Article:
Next to the spire is the General Post Office located which is the headquarters of the An Post. If you're into architecture, this building was the last Georgian public building built in the capital before it got destroyed by a fire during the Easter Rising. Only the majestic front facade survived and can be seen nowadays. In front of the building stood the Nelson's Pillar which was destroyed by an IRA-bomb and later got replaced by the spire.
- Temple bar area
The temple bar area is pretty famous and popular, especially among tourists. Lots of famous artists have their roots there or have performed in one of the bars. Since we were there in the morning, the place was pretty deserted but there is still a lot to see during the day. Like the streets that are still in their original medieval state, complete with the cobblestones patterns. There are also a lot of galleries and other cultural organizations in the area. At night you will find mostly tourists in the pubs since it's a popular nightlife area and there won't be many locals around.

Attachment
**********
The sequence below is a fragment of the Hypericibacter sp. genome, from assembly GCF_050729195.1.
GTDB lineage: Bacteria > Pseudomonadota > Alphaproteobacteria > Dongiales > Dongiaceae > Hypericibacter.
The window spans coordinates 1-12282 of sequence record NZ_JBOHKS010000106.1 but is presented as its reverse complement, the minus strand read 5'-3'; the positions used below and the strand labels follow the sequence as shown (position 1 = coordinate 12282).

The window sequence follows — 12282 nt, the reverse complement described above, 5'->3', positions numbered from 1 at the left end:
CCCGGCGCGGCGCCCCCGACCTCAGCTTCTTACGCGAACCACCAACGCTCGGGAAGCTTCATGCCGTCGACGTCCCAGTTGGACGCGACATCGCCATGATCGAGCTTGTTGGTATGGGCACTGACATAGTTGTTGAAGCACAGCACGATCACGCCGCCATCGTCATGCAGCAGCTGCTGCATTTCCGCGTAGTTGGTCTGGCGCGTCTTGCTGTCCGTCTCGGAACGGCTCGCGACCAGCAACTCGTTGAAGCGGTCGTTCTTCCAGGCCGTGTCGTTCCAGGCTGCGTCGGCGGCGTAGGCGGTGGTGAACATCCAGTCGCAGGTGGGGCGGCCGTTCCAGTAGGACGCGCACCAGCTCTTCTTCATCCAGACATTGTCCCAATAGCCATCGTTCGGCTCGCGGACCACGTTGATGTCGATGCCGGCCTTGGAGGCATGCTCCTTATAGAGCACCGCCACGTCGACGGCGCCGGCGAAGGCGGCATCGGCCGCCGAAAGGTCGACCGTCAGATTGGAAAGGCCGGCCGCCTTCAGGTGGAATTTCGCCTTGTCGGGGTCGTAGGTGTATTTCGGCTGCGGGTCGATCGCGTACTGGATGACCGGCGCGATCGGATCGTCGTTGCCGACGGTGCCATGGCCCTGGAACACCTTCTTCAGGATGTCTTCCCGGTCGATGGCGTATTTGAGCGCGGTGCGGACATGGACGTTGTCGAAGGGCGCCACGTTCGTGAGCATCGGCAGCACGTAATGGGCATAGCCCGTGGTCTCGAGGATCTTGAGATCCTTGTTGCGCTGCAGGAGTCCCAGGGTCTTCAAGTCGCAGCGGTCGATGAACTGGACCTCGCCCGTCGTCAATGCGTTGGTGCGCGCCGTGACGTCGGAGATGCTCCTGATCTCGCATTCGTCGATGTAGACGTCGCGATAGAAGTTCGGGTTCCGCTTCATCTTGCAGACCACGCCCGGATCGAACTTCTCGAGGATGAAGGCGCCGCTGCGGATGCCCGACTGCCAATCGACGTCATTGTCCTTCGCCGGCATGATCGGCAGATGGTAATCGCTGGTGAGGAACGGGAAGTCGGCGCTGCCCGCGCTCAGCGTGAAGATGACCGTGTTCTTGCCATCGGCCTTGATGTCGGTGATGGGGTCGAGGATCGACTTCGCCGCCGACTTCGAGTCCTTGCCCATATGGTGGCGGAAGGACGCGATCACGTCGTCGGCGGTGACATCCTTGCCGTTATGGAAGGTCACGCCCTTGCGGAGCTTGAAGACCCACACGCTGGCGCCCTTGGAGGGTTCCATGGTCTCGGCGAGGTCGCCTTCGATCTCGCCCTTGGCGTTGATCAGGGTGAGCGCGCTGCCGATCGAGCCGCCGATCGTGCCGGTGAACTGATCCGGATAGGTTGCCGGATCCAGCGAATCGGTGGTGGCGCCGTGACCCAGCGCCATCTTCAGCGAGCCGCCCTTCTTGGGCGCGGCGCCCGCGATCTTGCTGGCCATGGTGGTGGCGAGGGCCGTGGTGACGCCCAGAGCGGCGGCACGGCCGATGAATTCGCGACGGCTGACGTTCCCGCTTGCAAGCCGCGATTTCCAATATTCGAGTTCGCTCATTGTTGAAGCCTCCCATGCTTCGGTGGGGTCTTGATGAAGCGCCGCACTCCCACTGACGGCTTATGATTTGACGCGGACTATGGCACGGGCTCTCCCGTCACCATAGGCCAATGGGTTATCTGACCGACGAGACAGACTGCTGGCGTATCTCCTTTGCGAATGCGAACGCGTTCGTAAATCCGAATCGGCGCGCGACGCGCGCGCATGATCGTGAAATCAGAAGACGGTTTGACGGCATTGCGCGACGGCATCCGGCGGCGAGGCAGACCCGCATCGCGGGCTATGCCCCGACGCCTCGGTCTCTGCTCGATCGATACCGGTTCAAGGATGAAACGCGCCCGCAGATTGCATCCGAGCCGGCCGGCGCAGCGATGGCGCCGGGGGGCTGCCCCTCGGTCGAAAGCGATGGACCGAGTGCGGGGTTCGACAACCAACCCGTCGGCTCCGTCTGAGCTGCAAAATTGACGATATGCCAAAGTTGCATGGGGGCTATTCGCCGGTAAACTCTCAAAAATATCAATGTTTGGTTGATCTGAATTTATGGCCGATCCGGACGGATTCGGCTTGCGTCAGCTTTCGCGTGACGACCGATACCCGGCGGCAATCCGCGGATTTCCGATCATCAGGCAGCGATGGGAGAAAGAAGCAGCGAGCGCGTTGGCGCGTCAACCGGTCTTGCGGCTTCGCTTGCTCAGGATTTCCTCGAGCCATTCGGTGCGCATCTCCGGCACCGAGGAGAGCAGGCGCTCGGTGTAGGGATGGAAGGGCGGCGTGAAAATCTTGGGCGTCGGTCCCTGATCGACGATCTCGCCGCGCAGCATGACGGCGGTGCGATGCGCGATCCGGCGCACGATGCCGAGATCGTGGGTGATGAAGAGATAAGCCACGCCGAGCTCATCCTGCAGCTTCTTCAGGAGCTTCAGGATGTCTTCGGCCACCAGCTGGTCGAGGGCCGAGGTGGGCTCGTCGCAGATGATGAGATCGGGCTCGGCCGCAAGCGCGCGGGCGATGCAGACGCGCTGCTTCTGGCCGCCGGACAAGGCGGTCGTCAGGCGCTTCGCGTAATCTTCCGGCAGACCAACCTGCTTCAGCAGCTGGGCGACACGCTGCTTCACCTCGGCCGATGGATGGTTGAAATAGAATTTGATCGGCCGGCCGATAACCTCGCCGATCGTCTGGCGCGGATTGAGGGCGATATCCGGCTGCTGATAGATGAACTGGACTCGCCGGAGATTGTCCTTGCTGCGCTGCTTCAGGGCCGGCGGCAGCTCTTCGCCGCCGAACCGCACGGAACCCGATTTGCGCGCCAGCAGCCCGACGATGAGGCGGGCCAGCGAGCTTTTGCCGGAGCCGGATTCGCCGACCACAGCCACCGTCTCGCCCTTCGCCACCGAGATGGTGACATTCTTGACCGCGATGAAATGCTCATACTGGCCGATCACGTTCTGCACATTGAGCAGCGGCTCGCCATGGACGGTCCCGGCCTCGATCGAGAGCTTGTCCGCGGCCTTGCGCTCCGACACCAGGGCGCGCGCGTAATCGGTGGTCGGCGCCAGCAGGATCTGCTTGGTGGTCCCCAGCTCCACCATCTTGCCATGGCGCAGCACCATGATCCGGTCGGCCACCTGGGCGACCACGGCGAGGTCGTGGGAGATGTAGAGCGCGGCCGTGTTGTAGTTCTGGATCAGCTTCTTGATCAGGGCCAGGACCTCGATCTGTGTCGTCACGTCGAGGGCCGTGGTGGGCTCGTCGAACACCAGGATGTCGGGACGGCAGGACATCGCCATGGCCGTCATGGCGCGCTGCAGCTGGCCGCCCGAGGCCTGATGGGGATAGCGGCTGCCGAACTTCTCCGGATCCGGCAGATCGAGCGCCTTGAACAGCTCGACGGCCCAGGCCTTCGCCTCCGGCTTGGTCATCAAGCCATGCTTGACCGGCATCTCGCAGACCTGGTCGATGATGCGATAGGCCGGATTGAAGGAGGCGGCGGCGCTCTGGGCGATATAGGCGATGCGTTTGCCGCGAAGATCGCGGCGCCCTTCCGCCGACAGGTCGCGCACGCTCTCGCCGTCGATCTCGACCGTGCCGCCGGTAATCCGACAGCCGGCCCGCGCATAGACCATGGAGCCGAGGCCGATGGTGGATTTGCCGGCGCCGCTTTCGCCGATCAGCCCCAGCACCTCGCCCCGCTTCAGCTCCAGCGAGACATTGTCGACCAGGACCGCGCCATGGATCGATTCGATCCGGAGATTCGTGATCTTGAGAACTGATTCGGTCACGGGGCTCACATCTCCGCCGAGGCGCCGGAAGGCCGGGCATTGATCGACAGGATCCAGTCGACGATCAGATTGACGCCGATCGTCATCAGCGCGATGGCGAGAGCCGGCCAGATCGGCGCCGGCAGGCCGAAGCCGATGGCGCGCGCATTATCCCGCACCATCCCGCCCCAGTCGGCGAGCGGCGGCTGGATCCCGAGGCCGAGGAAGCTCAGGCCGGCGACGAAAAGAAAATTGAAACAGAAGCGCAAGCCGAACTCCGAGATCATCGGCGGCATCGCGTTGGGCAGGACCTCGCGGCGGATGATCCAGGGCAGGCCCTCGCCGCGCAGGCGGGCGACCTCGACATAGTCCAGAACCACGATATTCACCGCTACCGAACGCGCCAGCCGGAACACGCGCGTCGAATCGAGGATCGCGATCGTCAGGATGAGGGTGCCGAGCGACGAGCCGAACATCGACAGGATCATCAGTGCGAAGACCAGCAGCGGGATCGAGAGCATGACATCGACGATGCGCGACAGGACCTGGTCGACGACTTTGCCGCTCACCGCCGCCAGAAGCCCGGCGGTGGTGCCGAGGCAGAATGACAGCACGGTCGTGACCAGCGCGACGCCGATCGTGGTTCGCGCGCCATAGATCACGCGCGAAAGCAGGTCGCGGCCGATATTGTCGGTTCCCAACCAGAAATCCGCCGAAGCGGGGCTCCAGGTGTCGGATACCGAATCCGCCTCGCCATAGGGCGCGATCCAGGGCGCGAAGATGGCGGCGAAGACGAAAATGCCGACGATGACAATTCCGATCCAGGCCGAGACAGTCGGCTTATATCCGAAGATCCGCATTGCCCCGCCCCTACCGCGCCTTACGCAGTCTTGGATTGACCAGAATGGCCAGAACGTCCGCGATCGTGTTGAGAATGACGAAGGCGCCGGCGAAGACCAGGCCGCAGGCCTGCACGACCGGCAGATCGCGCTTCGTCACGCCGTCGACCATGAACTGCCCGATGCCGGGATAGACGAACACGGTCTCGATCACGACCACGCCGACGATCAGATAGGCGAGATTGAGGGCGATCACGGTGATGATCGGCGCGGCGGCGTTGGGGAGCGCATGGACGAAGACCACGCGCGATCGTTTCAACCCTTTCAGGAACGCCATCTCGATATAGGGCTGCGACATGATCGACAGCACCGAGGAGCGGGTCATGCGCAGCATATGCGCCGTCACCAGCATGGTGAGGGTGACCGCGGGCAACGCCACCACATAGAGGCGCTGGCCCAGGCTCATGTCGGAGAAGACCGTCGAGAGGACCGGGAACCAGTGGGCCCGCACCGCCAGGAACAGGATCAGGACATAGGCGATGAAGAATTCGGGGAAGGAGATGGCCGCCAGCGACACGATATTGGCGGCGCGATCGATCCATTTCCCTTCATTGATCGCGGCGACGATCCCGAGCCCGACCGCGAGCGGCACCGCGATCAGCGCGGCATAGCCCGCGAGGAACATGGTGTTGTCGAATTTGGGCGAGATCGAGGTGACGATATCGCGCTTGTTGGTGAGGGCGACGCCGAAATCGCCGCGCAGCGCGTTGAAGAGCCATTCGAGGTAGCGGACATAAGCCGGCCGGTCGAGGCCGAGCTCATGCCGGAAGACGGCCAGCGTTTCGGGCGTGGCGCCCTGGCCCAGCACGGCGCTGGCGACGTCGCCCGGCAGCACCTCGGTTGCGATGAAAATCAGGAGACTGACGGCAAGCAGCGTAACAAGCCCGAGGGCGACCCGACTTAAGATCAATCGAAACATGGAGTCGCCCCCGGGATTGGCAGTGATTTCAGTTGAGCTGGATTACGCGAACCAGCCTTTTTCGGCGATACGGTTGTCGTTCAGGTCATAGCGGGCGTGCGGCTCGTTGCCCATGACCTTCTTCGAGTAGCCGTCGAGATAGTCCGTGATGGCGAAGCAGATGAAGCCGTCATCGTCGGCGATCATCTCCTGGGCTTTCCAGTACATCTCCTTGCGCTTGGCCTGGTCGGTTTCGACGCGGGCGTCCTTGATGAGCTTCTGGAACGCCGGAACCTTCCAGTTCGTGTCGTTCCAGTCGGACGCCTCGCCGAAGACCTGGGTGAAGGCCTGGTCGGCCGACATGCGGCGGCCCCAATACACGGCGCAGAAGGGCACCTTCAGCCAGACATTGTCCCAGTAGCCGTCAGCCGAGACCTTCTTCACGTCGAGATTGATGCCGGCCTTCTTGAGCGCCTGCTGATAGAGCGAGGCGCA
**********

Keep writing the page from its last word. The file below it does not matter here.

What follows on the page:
- Dublin City Hall
We ended our tour here. Not the most interesting building but the big dome is fascinating.
General Post Office and the Spire
Christ Church Cathedral and the dome inside the City Hall
Christ Church Cathedral
Not the biggest church in Dublin (Saint Patrick's Cathedral is the biggest) but definitely the oldest and prettiest in my opinion. Even home to the largest and oldest crypt in Britain and Ireland. Most people love the interior, by I honestly enjoyed the exterior the most. It has a great atmosphere together with the surroundings. Don't forget to check out the fully integrated bridge that is built over the road and leads to the former synod hall.